Many of us are just casually familiar with the concept of “upskilling.” You’ve run across it on LinkedIn, or heard it mentioned in a webinar. It feels a little like a buzzword—a term with more style than substance.
But here’s the thing: Upskilling is vital to highly functioning, cohesive teams. Developing new skills because you’re intrinsically motivated to do so is a selfless idea. And it’s that selflessness that pays off when applied on a group level.
That payoff happens through:
- Employees communicating their appetite to upskill
- Intrinsically motivated employees inspiring each other
- Personal development promoting leadership at all levels
Let’s dig into each of these pieces a little further.
Employees communicating their appetite to upskill
At its core, intrinsic motivation is the desire to do something without any obvious reward. This commonly applies to professional development, but also to forms of self-education, such as non-required certifications, workshops, or even something as seemingly passive as reading books by leaders in your industry.
What drives this motivation in people (and why some possess greater levels of it than others) is the subject of much debate. One school of thought posits that intrinsic motivation is a psychological need, to be fulfilled just like any other element of our biology. Whatever the explanation, team members will display this trait to varying degrees.
With highly engaged teams, it’s easier to see upskilling at work. For example, if your team holds daily stand-ups when working remotely, it presents an opportunity for team members to speak to what they’re doing on a number of levels. That means providing updates on where projects stand, but it could also mean mentioning:
- Webinars or virtual events they plan to attend
- Certifications they’re pursuing (during or outside the workday)
- Initiatives they’ve taken on outside the immediate team
- Self-education and other endeavors in their personal lives
On a team that doesn’t stay regularly engaged, you might never hear about these personal development pursuits. That doesn’t mean there aren’t intrinsically motivated people within the group, but highlighting it through the right employee engagement activities is key to getting greater payoff.
As a manager or team leader, you can’t control people’s intrinsic motivation levels. But you can take ownership of team communication, opening up forums to discuss upskilling more frequently and in greater detail.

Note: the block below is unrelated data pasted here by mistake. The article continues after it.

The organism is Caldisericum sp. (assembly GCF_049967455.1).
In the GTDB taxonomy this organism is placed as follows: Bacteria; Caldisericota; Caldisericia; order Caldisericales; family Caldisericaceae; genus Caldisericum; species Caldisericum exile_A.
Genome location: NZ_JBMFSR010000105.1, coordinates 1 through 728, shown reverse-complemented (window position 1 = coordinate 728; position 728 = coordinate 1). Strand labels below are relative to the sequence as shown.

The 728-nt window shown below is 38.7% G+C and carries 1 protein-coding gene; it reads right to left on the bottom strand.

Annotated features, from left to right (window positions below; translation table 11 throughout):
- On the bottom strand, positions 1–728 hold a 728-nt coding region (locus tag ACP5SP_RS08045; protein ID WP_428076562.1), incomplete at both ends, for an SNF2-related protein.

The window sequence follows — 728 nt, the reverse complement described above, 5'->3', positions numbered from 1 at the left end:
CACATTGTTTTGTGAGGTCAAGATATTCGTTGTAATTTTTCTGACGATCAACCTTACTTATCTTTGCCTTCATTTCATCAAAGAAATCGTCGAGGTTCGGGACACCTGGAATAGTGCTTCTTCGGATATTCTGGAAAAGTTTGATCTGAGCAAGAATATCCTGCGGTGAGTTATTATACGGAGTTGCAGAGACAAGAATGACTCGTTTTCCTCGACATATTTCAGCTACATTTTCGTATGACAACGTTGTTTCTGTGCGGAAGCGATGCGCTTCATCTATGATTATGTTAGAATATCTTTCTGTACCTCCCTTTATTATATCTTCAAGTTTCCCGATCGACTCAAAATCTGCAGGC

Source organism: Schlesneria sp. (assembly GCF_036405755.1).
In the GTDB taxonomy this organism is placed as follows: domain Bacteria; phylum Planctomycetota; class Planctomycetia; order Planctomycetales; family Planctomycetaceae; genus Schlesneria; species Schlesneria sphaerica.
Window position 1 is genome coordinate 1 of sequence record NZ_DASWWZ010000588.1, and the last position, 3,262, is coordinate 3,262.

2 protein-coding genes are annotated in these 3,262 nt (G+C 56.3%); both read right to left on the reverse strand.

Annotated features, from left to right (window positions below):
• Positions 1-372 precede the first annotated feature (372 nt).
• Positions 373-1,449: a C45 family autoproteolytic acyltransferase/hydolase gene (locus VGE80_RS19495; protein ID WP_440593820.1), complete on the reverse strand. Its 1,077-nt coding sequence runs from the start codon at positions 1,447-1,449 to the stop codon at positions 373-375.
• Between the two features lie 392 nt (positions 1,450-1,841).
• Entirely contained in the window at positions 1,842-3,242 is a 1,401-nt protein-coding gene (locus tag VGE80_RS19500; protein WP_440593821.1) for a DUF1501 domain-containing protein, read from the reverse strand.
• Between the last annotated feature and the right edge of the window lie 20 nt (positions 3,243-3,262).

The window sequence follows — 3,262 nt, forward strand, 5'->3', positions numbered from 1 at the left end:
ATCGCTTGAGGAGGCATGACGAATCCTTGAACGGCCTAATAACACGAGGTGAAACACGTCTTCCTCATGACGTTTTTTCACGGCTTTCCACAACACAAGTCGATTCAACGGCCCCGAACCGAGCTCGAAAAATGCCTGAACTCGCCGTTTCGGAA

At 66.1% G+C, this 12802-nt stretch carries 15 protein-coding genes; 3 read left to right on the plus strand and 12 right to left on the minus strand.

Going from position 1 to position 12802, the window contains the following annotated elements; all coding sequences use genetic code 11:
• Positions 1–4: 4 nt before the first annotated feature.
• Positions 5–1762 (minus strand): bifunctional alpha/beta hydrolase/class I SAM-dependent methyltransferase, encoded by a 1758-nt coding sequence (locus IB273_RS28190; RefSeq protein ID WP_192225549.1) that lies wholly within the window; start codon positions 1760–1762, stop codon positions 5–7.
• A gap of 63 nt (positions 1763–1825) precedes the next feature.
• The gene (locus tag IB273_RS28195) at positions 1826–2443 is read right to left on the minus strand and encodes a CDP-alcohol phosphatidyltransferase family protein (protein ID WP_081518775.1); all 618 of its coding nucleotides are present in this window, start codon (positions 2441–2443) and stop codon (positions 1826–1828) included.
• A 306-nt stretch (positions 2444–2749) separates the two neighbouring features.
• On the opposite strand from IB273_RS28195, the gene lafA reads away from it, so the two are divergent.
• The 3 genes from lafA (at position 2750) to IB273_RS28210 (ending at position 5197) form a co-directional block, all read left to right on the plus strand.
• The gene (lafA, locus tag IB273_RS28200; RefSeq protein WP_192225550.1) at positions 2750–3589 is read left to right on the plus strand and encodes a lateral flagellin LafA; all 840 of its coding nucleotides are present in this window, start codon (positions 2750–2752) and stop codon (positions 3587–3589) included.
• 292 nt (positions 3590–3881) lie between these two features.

Intrinsically motivated employees inspiring each other
For many people, upskilling tends to take place in a vacuum. It’s an individual pursuit, even if it might be selfless, and one that people need to carve out their own time to accomplish. So it often happens with little fanfare or recognition—in part because employees might feel reluctant to advertise the time spent, fearing reprimand.
Without any immediate and/or tangible benefits, it can be difficult for team members to share their upskilling wealth. Some might feel like they’re being selfish if they’re using company time to attend a webinar, or work on, say, a Google Analytics course, even if it helps them perform better in their role.
That’s where a culture that supports upskilling makes a huge difference. If your business promotes professional growth, employees will be more inclined to share what they’re doing. And in doing so, they might inspire others to do the same, leading to more discretionary effort throughout the team.
Leaders at all levels can encourage this through simple steps like:
- Regular personal development meetings
- Workshops, trainings and cross-departmental office hours
- Non-mandatory virtual events (webinars, retreats, etc.)
Make sure the personal development meetings are separate from regular 1-on-1s or talent reviews. There should be a clear delineation that these are about broader growth, as opposed to the immediate work to be done. And in all cases, it helps if the people setting these sessions up are also practicing what they preach.
That is, rather than simply suggesting team members join a virtual retreat, managers should attend as well. This signals to the group that not only is carving out workday time for professional development OK—it’s actually an essential part of everyone’s upskilling.
Personal development promoting leadership at all levels
At The Predictive Index, we talk a good bit about how leaders emerge from everywhere. Whether you’re the VP of a 40-person department or an individual contributor who’s been with the company two months, you’re expected to exhibit leadership qualities and promote followership.
Of course, it takes a certain culture to actually nurture those sorts of values. Leadership has to be groomed, but also practiced. This practice will look different with employees that have different levels of certain behavioral drives. Managers who are adept at understanding how to play to these drives—especially when their teams are remote—will find themselves helming a team of unique leaders.
Just like we emphasize self-awareness and empathy as key leadership traits, we also look to prioritize upskilling. And nowhere is this more evident than through PI Learn. It’s a repository chock-full of online learning resources, including, but not limited to:
There’s something for just about everyone, regardless of your upskilling ambition or desired speed. Whether you’re researching talent optimization and need in-depth data, or you’re a manager simply looking for 1-on-1 guidance, let your intrinsic motivations run free.
It’s through resources like these that companies of all sizes and across industries can empower their people. And in giving them the confidence to get in there and get their upskill on, you’re bolstering your entire operation.
A more learned, continually developing team is a more cohesive one. For more ideas on how to promote upskilling and leadership, check out PI Learn.